However, the Supreme Court's interest in media matters continues. In the latest development in the public interest litigation related to the murder of young Aarushi Talwar and media coverage of it, on 7 July the apex court allowed the girl’s father as well as the News Broadcasters Association to intervene in the case. The petitioner is an advocate who believes there is a need for guidelines for media reporting on such cases. The Bench hearing the case obviously views the issue as a matter of importance that goes beyond a single crime and specific broadcasters, reportedly clarifying that the purpose is “to involve a self-regulatory mechanism for the media in general.”

A way out of the present impasse can perhaps be found through a citizens’ wishlist outlining media policy issues that need to be resolved soon. Informed public debate is necessary if media policy is not to be held hostage to the apparently conflicting interests of the government, on the one hand, and the media industry, on the other.

The documents provided below represent an effort to provide public access to basic information about media regulation and legislation as a first step towards stimulating public discussion on the subject. They include a backgrounder on media regulation (or the absence thereof), a backgrounder on broadcast legislation, summaries of case law relating to different aspects of media practice, and a round-up of some recent recommendations of the Telecom Regulatory Authority of India. The documents were put together by the author and Alternative Law Forum, Bangalore, with the support of UNESCO. ALF is a collective of lawyers committed to an alternative practice of law.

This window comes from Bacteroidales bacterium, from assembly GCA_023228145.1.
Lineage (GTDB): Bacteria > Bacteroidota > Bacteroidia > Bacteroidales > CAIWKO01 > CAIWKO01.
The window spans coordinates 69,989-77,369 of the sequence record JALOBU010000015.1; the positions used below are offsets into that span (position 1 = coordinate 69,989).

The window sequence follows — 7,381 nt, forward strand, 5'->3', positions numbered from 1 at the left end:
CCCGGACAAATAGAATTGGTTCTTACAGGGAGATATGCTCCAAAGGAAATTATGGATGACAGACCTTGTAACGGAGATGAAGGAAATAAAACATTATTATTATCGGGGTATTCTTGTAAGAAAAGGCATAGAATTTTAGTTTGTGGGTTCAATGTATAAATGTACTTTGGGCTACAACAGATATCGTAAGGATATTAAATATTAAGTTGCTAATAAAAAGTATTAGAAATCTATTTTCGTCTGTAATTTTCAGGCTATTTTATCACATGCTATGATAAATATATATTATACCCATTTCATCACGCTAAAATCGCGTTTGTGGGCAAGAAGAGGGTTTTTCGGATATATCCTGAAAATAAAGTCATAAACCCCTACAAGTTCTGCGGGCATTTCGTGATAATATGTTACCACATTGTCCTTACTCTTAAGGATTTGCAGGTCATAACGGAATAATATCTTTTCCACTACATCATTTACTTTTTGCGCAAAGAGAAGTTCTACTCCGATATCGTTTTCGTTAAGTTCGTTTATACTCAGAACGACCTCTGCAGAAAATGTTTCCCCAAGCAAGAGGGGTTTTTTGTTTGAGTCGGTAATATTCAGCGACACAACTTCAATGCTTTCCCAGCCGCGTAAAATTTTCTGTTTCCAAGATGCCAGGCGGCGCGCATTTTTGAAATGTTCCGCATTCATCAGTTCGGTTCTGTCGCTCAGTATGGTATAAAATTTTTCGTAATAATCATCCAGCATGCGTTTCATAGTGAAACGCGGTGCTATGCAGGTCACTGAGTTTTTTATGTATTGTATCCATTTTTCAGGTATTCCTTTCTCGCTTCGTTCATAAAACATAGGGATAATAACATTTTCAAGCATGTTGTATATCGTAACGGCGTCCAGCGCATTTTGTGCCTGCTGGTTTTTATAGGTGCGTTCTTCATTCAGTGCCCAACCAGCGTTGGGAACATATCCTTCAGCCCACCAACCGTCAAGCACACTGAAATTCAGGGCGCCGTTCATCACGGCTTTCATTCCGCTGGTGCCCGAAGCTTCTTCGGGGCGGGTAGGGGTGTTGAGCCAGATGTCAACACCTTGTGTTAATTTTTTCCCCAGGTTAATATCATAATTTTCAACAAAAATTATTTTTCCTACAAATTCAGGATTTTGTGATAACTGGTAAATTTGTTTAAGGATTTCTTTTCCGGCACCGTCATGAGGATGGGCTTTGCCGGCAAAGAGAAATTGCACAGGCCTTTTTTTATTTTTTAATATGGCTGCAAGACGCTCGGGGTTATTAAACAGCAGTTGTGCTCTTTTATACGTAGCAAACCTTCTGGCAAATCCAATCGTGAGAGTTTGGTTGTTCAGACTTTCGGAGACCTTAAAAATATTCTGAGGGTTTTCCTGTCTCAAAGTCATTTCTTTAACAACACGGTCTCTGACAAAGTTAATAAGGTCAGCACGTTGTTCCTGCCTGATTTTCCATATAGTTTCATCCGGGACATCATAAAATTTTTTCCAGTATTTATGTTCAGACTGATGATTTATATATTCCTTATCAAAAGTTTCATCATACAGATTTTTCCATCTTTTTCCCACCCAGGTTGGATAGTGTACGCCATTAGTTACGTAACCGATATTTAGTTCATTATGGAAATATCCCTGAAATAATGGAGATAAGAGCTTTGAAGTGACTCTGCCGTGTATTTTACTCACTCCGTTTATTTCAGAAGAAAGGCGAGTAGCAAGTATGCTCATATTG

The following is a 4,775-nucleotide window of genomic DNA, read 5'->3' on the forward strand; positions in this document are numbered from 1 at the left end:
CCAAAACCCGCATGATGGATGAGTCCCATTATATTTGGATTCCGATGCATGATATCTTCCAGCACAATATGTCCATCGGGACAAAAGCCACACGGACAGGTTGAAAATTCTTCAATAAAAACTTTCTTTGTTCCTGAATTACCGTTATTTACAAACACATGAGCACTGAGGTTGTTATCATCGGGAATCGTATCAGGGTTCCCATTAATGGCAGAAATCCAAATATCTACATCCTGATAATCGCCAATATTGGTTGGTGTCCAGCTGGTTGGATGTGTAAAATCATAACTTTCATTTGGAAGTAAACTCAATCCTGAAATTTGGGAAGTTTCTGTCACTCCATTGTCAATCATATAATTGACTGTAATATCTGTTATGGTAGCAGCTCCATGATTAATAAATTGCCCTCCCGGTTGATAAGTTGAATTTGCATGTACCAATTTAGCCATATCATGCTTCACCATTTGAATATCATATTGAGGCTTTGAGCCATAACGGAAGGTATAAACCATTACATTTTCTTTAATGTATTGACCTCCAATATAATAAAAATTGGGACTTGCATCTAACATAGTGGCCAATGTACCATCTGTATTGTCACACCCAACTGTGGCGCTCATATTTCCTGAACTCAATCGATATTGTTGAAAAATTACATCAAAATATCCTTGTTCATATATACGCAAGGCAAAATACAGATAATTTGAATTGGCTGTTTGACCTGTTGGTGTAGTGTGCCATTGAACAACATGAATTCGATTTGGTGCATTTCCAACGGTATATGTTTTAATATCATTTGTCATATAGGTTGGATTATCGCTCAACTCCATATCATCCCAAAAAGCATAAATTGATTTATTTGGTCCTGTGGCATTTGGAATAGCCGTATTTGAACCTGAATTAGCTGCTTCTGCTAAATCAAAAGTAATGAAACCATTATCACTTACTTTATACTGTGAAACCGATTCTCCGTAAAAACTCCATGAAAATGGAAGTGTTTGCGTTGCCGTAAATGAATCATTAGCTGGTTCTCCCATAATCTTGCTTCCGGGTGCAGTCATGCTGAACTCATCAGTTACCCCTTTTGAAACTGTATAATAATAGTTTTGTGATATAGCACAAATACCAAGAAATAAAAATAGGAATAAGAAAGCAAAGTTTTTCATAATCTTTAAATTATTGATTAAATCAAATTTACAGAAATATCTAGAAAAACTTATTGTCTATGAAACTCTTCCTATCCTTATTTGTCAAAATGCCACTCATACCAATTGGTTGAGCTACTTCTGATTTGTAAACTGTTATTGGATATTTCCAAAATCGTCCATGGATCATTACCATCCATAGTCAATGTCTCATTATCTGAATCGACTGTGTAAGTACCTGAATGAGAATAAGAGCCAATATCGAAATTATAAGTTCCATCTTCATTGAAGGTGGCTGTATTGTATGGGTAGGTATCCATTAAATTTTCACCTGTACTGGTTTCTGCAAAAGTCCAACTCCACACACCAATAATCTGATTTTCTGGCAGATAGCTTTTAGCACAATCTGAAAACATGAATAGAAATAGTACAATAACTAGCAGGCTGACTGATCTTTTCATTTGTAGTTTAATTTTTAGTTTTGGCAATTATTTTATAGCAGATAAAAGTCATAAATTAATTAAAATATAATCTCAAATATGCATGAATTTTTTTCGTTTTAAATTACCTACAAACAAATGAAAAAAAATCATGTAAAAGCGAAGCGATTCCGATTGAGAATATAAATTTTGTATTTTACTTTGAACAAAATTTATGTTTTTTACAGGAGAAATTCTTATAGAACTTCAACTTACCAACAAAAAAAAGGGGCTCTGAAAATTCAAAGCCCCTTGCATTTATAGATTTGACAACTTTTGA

The documents (PDFs, Reader needed)

1. Broadcast Regulation in the Public Interest, A Backgrounder, Ammu Joseph. This presents the rationale for media regulation as well as for citizens’ participation in media matters before highlighting some examples of media regulatory systems in other countries.

2. Broadcast Law in India, A Backgrounder, Siddharth Narrain, Alternative Law Forum, Bangalore. This reviews key existing Indian laws relating to the media in a pioneering attempt to put together such information and make it available and accessible to the public.

3. Documents on case law relating to media. This is a ground-breaking effort – it comprises a set of four documents examining case law on media-related issues of current interest: the first is a detailed discussion of the case that led to the landmark Supreme Court judgment on the airwaves (mentioned above), the second reviews a number of cases relating to the controversial issue of “obscenity,” the third looks at rules and regulations concerning political advertisements on television and cable networks, and the fourth presents case law on sting operations.

4. Telecom Regulatory Authority of India: Some recent recommendations, compiled by Rohan Saha, ALF, Bangalore. This is a review of selected media-related recommendations of the Telecom Regulatory Authority of India (TRAI).